Ultimate Finance

Supporting SME clients on the resilience journey




The term ‘resilience’ has become a popular buzzword in business circles and within the media.

It might be tempting for many to see this as a ‘nice to have’ that isn’t fundamental to the bottom line, but we believe it’s an essential characteristic to nurture in the complex and fast-changing environment in which we work.

Resilience has never been more relevant as time and effort is spent by leaders looking to navigate their way through Brexit uncertainties. Planning is proving extremely challenging; the terms of the UK’s exit from the EU and the date it will happen is a changing picture, leaving many businesses struggling to know how to prepare. This can be even harder for SMEs who are often more exposed and reliant on the decisions of a smaller base of customers.

Understanding resilience

What exactly do we mean by resilience? Business resilience is the ability to plan for different eventualities and adapt to disruptions or changes in circumstance. A resilient SME is one that can bounce back when faced with testing times.

We know that many SME owners long to establish this sort of resilience, but they often feel fragile and vulnerable. Running an SME can be a lonely existence, and many feel unable to share their concerns and challenges with friends, families or with their teams. They don’t usually have an extensive management team or the depth of counsel that comes from a board. This is where brokers, intermediaries and financial advisers step in to provide vital support.

Supporting clients on the resilience journey

Managing an SME is an all-consuming existence and a challenge for anyone seeking a healthy work-life balance. As a broker, you don’t just have a front-row seat watching the actions of a business, you’re sat alongside the owner as a trusted adviser on the way they need to go. You can be best placed to observe and pick up on signs that all is not well and when operations are heading in a challenging direction. Take the opportunity to encourage owners and directors to look after themselves, and step back when they need to recharge. As a smaller business, they’re probably a compact, close-knit team with less resources. This doesn’t mean HR or people-related decisions are made easier. There are many routes to achieving a motivational and engaging working environment. From your position of neutrality, you can use your perspective and experience to suggest options that can help support the right setting.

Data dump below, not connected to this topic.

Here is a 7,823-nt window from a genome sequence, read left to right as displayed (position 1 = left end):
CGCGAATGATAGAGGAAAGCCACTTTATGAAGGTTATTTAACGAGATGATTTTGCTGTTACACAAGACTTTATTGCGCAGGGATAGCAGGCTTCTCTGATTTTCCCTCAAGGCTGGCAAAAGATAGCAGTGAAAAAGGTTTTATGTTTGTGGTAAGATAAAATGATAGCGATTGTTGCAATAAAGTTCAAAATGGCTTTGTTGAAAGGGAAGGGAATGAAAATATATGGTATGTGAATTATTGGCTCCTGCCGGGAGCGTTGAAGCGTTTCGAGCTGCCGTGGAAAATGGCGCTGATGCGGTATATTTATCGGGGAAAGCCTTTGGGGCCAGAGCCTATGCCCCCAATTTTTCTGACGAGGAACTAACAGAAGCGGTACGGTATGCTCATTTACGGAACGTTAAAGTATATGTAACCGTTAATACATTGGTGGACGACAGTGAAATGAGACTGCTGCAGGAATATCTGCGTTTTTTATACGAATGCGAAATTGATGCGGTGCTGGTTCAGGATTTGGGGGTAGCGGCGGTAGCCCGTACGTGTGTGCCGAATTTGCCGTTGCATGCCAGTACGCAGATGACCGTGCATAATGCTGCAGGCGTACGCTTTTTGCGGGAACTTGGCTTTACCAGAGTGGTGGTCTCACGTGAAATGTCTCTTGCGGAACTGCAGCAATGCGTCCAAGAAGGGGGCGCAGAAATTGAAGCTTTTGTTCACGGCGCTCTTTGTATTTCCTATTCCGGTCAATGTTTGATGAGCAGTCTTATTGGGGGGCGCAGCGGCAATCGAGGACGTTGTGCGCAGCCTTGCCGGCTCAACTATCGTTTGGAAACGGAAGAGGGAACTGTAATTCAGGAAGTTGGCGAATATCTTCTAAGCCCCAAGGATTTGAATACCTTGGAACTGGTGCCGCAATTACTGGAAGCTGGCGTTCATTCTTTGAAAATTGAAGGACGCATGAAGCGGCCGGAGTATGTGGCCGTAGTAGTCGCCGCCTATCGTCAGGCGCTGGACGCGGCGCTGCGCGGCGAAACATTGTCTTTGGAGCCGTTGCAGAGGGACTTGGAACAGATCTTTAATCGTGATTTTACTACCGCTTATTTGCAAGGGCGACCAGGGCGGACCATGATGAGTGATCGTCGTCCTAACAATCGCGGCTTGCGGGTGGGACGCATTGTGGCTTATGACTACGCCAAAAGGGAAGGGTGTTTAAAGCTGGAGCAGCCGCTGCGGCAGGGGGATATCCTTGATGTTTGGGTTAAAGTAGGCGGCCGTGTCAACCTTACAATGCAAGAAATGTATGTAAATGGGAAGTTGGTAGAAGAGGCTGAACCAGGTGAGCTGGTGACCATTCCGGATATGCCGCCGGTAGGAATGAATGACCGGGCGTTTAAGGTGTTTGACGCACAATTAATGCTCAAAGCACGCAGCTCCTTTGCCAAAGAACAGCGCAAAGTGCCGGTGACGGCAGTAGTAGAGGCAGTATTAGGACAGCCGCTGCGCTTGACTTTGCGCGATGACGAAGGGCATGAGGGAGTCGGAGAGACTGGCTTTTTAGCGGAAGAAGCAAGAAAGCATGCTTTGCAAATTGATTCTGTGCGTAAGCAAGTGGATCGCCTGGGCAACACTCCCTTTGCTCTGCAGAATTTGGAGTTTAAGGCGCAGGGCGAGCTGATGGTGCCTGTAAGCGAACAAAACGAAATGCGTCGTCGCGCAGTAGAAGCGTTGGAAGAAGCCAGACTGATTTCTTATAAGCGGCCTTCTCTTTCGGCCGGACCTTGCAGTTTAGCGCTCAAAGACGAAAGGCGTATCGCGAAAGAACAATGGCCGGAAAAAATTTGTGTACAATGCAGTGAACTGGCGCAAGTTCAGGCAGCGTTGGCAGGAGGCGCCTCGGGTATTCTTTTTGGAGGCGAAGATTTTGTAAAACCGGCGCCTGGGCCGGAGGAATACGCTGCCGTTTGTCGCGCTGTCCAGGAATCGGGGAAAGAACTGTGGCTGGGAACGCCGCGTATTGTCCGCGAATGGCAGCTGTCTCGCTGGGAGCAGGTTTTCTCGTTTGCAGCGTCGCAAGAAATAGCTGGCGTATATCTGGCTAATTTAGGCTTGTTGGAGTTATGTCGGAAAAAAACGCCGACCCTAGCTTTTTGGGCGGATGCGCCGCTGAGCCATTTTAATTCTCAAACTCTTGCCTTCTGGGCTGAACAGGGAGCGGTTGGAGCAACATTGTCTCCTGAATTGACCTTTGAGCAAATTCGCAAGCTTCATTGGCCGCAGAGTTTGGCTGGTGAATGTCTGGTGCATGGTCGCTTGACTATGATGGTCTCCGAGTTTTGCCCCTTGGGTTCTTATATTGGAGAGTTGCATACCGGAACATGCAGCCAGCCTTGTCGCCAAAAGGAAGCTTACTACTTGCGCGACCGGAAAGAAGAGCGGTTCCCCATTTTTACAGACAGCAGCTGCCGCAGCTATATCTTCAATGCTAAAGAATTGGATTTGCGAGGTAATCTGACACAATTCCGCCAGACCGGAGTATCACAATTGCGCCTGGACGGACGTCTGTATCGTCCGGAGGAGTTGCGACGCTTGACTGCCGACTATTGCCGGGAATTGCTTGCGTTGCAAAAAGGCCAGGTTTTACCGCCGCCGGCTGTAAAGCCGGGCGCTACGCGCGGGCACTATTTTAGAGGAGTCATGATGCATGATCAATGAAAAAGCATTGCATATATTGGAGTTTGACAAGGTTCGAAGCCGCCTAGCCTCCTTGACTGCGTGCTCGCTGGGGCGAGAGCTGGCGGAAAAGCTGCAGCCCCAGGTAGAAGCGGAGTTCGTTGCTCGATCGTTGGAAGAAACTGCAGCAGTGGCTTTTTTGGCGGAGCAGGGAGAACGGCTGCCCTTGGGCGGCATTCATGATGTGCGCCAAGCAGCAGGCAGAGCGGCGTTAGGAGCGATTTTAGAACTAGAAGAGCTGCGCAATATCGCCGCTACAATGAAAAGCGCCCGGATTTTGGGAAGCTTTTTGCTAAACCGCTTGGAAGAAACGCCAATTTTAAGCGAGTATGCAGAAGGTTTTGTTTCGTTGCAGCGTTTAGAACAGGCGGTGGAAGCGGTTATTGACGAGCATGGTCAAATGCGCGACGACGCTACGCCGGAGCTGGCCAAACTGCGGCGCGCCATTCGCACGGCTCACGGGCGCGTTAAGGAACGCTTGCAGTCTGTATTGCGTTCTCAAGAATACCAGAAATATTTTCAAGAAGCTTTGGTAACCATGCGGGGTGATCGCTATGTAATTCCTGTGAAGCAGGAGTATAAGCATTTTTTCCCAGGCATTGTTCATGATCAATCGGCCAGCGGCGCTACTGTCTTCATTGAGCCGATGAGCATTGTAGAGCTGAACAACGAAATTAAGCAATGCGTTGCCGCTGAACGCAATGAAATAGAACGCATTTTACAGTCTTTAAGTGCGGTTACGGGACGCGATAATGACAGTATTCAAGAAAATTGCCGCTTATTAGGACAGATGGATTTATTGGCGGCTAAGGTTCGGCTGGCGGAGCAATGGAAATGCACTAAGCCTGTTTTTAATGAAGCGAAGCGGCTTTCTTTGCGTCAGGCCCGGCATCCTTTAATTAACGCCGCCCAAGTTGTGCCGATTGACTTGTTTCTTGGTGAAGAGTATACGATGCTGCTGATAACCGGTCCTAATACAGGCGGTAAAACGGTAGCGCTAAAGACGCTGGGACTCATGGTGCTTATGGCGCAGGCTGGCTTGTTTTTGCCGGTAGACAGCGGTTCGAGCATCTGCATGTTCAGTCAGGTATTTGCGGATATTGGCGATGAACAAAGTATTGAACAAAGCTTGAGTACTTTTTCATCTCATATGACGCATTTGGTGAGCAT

Resilience is also about emotional intelligence and learning how to manage work relationships wisely and with empathy. Emotional intelligence may sound a bit lofty, but it’s the key to both personal and professional success. Wonderfully, it is also something that can be developed (even though it rarely features on business courses).

Brokers are instrumental in providing businesses with flexible finance, but they can also play a key role in helping them stay resilient. This, of course, is in a broker’s best interests — no one wants to see a potentially successful business fall apart because it hadn’t developed sufficient resilience. Also, happy and healthy businesses will often become loyal clients, continuing to get in touch when further financial support is needed and recommending the broker’s services to others in the SME community.

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